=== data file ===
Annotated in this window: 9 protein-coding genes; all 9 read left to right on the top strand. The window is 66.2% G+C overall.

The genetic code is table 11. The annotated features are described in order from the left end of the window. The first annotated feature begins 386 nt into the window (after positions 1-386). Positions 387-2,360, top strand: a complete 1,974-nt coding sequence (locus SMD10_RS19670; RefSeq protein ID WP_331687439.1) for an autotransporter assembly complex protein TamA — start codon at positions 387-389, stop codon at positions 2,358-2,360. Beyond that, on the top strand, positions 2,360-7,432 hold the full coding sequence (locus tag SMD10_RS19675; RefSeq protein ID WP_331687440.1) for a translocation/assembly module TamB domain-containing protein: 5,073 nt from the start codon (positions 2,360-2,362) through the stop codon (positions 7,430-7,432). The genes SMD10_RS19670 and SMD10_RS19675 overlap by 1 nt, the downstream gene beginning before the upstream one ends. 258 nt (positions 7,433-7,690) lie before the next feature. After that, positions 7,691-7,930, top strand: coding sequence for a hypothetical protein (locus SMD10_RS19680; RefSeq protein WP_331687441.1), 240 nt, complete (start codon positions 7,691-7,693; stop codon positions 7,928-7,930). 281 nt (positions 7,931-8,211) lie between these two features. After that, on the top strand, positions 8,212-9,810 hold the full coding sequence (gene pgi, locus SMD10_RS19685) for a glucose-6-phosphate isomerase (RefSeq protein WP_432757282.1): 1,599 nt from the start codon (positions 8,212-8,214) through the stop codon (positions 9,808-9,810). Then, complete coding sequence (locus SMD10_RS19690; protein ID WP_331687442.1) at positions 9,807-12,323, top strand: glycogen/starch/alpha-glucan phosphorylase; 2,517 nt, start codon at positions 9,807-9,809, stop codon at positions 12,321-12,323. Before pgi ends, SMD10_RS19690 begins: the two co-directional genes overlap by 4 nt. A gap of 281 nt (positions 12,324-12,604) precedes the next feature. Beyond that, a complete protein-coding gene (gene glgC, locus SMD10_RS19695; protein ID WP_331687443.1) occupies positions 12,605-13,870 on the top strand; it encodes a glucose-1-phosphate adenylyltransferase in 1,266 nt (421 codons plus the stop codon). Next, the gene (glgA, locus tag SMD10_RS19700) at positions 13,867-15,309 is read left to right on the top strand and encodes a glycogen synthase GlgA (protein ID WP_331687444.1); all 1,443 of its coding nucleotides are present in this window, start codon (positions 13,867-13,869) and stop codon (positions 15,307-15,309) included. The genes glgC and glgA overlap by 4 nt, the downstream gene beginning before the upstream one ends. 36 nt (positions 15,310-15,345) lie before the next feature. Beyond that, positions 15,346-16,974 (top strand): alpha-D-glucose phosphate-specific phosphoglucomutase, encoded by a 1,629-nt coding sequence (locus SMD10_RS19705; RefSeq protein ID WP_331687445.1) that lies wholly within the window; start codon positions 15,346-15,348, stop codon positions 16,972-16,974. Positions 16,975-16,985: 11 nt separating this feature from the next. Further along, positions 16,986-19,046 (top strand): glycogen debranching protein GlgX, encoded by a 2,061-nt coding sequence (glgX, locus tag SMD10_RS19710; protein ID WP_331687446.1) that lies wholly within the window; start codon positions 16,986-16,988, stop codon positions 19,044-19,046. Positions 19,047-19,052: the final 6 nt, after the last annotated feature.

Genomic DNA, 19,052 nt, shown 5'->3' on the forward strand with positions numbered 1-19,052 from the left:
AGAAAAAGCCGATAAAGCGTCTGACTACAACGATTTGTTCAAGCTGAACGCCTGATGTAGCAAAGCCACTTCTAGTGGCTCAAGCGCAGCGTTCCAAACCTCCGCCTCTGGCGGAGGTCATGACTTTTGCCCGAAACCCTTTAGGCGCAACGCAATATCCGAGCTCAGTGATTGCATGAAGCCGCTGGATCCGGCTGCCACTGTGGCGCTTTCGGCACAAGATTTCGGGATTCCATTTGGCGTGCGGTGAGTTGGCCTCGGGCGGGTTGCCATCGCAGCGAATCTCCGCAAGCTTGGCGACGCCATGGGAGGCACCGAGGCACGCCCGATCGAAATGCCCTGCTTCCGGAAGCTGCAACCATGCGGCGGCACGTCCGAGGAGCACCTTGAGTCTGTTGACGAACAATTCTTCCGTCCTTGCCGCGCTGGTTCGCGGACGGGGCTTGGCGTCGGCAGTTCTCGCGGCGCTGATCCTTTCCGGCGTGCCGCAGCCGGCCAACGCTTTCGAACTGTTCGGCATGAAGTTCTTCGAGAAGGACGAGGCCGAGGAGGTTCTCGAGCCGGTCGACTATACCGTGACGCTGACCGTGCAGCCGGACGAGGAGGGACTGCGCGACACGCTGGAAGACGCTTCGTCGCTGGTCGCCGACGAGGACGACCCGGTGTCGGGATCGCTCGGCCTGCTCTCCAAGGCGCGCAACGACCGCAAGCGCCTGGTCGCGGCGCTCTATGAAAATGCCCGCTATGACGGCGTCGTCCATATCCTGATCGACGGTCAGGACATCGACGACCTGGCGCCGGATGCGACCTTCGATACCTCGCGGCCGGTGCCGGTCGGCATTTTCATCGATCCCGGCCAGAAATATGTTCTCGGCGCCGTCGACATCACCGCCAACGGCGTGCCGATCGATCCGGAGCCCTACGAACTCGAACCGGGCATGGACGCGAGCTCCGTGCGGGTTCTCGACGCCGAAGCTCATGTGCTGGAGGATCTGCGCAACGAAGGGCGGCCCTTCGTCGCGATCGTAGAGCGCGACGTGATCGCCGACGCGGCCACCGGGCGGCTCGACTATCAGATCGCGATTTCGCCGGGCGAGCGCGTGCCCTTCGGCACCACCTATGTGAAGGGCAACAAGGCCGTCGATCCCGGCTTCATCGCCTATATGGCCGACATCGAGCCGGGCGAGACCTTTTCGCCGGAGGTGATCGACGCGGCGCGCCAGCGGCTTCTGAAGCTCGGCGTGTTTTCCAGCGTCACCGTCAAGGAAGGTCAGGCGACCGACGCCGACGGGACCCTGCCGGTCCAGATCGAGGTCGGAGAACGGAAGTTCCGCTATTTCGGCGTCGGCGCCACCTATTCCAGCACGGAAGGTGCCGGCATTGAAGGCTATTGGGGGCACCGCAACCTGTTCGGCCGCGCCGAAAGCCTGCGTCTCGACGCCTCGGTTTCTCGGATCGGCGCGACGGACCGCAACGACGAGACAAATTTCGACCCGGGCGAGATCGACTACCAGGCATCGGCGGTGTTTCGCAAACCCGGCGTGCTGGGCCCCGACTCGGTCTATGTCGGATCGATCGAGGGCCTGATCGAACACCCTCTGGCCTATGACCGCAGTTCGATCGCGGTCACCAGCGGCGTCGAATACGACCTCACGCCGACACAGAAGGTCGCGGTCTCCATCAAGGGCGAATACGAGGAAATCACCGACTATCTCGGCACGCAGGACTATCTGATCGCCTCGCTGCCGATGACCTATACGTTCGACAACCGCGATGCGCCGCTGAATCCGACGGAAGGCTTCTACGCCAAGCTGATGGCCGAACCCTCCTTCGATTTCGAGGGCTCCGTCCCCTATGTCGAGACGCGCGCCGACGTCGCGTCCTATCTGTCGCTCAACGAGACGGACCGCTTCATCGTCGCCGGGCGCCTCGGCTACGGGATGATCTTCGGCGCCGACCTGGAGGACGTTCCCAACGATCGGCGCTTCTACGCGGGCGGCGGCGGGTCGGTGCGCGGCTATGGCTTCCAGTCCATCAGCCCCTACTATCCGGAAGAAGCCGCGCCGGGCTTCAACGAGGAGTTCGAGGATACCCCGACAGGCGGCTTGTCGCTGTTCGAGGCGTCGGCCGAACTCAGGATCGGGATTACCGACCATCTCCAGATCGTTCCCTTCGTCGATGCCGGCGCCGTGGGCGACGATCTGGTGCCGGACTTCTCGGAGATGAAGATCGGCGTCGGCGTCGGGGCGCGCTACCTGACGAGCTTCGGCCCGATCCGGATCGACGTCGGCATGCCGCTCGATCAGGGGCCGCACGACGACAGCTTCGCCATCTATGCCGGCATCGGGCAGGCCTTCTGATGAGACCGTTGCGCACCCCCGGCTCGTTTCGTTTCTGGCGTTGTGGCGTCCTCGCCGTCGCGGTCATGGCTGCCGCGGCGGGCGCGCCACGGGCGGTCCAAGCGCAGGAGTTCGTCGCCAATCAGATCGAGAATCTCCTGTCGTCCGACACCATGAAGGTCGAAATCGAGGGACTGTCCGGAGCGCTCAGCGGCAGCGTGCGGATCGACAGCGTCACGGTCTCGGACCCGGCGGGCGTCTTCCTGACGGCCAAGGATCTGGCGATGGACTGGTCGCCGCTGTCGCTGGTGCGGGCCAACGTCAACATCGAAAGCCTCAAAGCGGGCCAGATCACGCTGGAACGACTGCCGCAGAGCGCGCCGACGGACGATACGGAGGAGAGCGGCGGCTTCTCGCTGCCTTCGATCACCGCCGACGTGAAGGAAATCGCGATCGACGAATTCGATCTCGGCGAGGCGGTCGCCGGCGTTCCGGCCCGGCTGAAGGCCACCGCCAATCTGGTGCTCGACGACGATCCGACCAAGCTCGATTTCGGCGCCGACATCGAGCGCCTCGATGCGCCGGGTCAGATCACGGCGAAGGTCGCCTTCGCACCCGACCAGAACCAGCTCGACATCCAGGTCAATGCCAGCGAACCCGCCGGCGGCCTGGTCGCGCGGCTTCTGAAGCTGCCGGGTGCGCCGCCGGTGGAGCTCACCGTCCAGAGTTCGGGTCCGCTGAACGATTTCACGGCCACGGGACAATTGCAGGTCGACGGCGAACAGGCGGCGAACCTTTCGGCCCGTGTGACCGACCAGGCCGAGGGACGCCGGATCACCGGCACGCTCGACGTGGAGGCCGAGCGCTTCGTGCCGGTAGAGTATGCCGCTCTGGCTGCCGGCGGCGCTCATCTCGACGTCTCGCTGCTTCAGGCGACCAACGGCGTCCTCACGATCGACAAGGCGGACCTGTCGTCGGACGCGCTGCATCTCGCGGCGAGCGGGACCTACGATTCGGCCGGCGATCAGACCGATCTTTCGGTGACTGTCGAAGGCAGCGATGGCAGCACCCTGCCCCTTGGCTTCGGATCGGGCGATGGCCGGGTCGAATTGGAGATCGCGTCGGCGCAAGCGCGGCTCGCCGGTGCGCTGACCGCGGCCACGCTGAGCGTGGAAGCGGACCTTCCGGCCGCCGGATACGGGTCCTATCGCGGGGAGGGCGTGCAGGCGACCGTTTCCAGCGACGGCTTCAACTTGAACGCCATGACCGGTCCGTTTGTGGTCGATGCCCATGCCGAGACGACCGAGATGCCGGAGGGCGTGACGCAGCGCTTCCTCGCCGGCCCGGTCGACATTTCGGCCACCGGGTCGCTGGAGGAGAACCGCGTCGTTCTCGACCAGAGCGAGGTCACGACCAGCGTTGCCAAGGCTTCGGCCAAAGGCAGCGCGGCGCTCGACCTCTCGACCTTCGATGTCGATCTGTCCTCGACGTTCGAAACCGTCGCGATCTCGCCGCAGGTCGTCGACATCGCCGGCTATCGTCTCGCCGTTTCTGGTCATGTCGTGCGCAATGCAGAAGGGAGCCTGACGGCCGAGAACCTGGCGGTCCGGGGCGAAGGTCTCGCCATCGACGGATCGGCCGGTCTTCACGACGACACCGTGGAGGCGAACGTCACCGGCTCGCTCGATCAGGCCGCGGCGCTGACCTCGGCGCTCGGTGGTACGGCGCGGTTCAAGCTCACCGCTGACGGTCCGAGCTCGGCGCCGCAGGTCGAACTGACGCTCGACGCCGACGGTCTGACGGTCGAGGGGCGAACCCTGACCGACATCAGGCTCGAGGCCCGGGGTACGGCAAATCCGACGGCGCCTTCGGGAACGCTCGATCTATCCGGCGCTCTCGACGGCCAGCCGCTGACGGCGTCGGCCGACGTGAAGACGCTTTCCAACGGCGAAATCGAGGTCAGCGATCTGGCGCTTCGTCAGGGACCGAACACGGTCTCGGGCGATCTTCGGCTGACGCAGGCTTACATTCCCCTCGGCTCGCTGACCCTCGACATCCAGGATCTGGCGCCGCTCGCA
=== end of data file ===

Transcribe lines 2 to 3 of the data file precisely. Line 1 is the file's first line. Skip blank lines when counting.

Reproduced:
The genetic code is table 11. The annotated features are described in order from the left end of the window. The first annotated feature begins 386 nt into the window (after positions 1-386). Positions 387-2,360, top strand: a complete 1,974-nt coding sequence (locus SMD10_RS19670; RefSeq protein ID WP_331687439.1) for an autotransporter assembly complex protein TamA — start codon at positions 387-389, stop codon at positions 2,358-2,360. Beyond that, on the top strand, positions 2,360-7,432 hold the full coding sequence (locus tag SMD10_RS19675; RefSeq protein ID WP_331687440.1) for a translocation/assembly module TamB domain-containing protein: 5,073 nt from the start codon (positions 2,360-2,362) through the stop codon (positions 7,430-7,432). The genes SMD10_RS19670 and SMD10_RS19675 overlap by 1 nt, the downstream gene beginning before the upstream one ends. 258 nt (positions 7,433-7,690) lie before the next feature. After that, positions 7,691-7,930, top strand: coding sequence for a hypothetical protein (locus SMD10_RS19680; RefSeq protein WP_331687441.1), 240 nt, complete (start codon positions 7,691-7,693; stop codon positions 7,928-7,930). 281 nt (positions 7,931-8,211) lie between these two features. After that, on the top strand, positions 8,212-9,810 hold the full coding sequence (gene pgi, locus SMD10_RS19685) for a glucose-6-phosphate isomerase (RefSeq protein WP_432757282.1): 1,599 nt from the start codon (positions 8,212-8,214) through the stop codon (positions 9,808-9,810). Then, complete coding sequence (locus SMD10_RS19690; protein ID WP_331687442.1) at positions 9,807-12,323, top strand: glycogen/starch/alpha-glucan phosphorylase; 2,517 nt, start codon at positions 9,807-9,809, stop codon at positions 12,321-12,323. Before pgi ends, SMD10_RS19690 begins: the two co-directional genes overlap by 4 nt. A gap of 281 nt (positions 12,324-12,604) precedes the next feature. Beyond that, a complete protein-coding gene (gene glgC, locus SMD10_RS19695; protein ID WP_331687443.1) occupies positions 12,605-13,870 on the top strand; it encodes a glucose-1-phosphate adenylyltransferase in 1,266 nt (421 codons plus the stop codon). Next, the gene (glgA, locus tag SMD10_RS19700) at positions 13,867-15,309 is read left to right on the top strand and encodes a glycogen synthase GlgA (protein ID WP_331687444.1); all 1,443 of its coding nucleotides are present in this window, start codon (positions 13,867-13,869) and stop codon (positions 15,307-15,309) included. The genes glgC and glgA overlap by 4 nt, the downstream gene beginning before the upstream one ends. 36 nt (positions 15,310-15,345) lie before the next feature. Beyond that, positions 15,346-16,974 (top strand): alpha-D-glucose phosphate-specific phosphoglucomutase, encoded by a 1,629-nt coding sequence (locus SMD10_RS19705; RefSeq protein ID WP_331687445.1) that lies wholly within the window; start codon positions 15,346-15,348, stop codon positions 16,972-16,974. Positions 16,975-16,985: 11 nt separating this feature from the next. Further along, positions 16,986-19,046 (top strand): glycogen debranching protein GlgX, encoded by a 2,061-nt coding sequence (glgX, locus tag SMD10_RS19710; protein ID WP_331687446.1) that lies wholly within the window; start codon positions 16,986-16,988, stop codon positions 19,044-19,046. Positions 19,047-19,052: the final 6 nt, after the last annotated feature.

Genomic DNA, 19,052 nt, shown 5'->3' on the forward strand with positions numbered 1-19,052 from the left: